BSC #15: Little Miss Stoneybrook . . . and Dawn by Ann M. Martin
"Oh, hi, Dawn," [Mallory's mother] said. "I'm glad you picked up. I have a special job and I wanted to offer it to you."
. . . Remember when Mallory said that if her sisters heard about the pageant, they'd want to enter it? Well, sure enough, Claire and Margo (who are five and seven) had heard, and they did want to enter. There was just one problem. [Their mother] wasn't going to be able to help them prepare for it . . . She was asking me because I live close by and would never need a ride over. And she was not asking Mallory, who, of course, would be the most convenient helper of all. She knew what Mallory thought about pageants . . .
"Well," [her mother] finished up, "what do you think? This job would be a little different from most. You'd have to help the girls choose outfits, rehearse for the talent competition, learn to greet the judges, that sort of thing . . . Are you interested in the job, Dawn?"
Now I come full circle: BSC #15 was the first Baby-sitters Club book I ever read--and until I started this reading project a few years ago, also the only one. I had thought I remembered it well, but it was nice to be surprised all over again by a few details. Such as how almost every member of the BSC ends up looking after her own pageant princess. If it had just been a case of one little girl in their circle entering and sparking the interest of all the others, that would have been plausible enough and the story would still have been funny. But Ann M. Martin goes above and beyond: in this novel, the real competition is not for the crown of Little Miss Stoneybrook, but for bragging rights to the title of Best Baby-sitter. Who do you think deserves to win???
Let's hear each senior BSC member make her pitch to the judges . . .
Claudia: "Dr. Johanssen said Charlotte especially asked for me to be her sitter . . . She said Charlotte really misses Stacey and she knows I'm Stacey's best friend . . . I guess Charlotte just feels connected to me."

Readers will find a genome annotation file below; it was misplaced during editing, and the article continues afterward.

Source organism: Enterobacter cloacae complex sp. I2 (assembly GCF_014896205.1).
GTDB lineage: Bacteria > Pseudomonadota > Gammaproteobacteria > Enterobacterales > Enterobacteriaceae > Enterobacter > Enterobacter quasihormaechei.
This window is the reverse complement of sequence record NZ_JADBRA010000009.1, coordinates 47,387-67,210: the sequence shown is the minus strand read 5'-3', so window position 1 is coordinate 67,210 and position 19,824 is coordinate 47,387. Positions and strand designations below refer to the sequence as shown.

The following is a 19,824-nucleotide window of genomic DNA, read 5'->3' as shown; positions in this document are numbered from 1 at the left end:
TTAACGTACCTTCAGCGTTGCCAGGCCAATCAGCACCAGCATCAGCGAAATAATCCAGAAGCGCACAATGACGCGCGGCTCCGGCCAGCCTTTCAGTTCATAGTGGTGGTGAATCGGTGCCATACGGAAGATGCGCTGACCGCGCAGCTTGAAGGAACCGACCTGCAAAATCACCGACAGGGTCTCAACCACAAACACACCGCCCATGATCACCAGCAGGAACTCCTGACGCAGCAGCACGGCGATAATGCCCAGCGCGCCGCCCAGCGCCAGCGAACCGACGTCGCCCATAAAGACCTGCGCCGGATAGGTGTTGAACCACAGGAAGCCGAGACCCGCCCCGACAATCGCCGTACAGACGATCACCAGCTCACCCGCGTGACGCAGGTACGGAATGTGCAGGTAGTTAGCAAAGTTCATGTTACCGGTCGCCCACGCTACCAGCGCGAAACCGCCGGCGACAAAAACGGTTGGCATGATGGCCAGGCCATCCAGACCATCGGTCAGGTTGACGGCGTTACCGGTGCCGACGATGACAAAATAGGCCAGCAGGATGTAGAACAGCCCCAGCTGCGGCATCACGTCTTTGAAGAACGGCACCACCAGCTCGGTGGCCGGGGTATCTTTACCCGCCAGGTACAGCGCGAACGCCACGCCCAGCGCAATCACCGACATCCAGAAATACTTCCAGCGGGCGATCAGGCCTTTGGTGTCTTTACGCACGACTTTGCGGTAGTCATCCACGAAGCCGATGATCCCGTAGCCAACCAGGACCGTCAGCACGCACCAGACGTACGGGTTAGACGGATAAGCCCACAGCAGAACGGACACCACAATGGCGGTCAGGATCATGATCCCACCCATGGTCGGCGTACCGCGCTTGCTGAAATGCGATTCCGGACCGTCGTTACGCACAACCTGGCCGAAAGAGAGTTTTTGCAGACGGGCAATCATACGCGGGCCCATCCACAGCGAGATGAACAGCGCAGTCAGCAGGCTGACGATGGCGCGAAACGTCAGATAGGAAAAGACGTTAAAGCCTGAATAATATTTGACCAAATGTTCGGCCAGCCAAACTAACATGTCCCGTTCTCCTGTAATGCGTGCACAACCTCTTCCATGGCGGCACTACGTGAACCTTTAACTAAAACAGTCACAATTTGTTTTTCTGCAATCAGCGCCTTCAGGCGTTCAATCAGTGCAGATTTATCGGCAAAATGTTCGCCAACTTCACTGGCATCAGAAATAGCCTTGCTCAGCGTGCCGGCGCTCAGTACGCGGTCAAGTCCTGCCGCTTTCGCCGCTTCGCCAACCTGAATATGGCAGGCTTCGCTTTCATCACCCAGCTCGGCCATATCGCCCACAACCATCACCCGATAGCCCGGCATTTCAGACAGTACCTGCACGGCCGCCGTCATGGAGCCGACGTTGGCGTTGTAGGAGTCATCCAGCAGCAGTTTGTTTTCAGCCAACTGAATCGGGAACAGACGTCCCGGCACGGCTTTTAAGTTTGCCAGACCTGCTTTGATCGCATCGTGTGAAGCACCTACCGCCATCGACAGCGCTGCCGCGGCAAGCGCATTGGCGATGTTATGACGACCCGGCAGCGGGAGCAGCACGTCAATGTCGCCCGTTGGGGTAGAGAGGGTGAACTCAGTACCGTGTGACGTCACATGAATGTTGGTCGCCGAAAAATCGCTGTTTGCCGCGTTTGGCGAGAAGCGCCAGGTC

Kristy: "I was the one who thought of the Kid-Kits Charlotte likes so much." (Kid-Kits are boxes that we fill with toys and games, puzzles and books, and sometimes bring with us on baby-sitting jobs.)
Mary Anne: "I was the one who got Jenny Prezzioso to the hospital the time she got sick."
Dawn: "I once saved two kids from a fire when I was sitting in California."
Who would I pick, you ask? (Or didn't ask?) Well, my first answer was that Kristy should get the crown: the BSC was her "Great Idea," after all. But then my inner advocatus diaboli argued that I was describing Kristy as a businesswoman rather than as a baby-sitter. =P And the more I considered the matter, looking at each sitter in turn, the more I saw that Martin had created her cast so well that we can't say that any one of them is better than all the others, although we all seem to have our personal favourite.
The two newest members, Mallory and Jessie, stay out of this fray. Partly because they're more level-headed, despite being younger; and partly because they haven't been baby-sitting long enough to think of it as a career, the way the older girls (subconsciously?) do. Oh, this feels so 80s . . .
Speaking of the 80s, was every girls' book from that decade which mentioned pageants obliged to call them "sexist" at one point? I'll admit that I've only read one other--Sweet Valley High #76: Miss Teen Sweet Valley (LOL!)--but "sexist" isn't a word you casually drop into a juvenile series novel. Does its inclusion reflect the writers' ambivalent views of beauty contests (which they clearly had heaps of fun writing about) . . . or is it mostly there to mollify readers with feminist leanings? Whichever is true, those attempts to be "respectable" while having "forbidden" fun make me smile.
Without going into spoiler territory, let me just say that I'm not crazy about the way Martin weasels out of an interesting ending. But I forgive her because she's adorable and because I like her moral, which is that competition among friends is silly at best and ugly at worst. (Oh, how beautifully ironic!) Competition among members of a body is even more ridiculous--but Martin doesn't really go into the ways that one BSC's members strengths can prop up another's weaknesses. In fairness to her, however, that might have made the book too long and the plot too unwieldy.
A final note: Little Miss Stoneybrook . . . and Dawn being a "Dawn Schafer book," we also get a hefty helping of reality. The Shafers are still reeling from divorce and aren't holding up any better than they were the last time we checked in on them. I find it curious that, from the first time around, I remember Dawn and her brother's interactions more clearly than the conflict between her and her friends, because I can't imagine having that focus now.
Image Source: BSC #15: Little Miss Stoneybrook . . . and Dawn by Ann M. Martin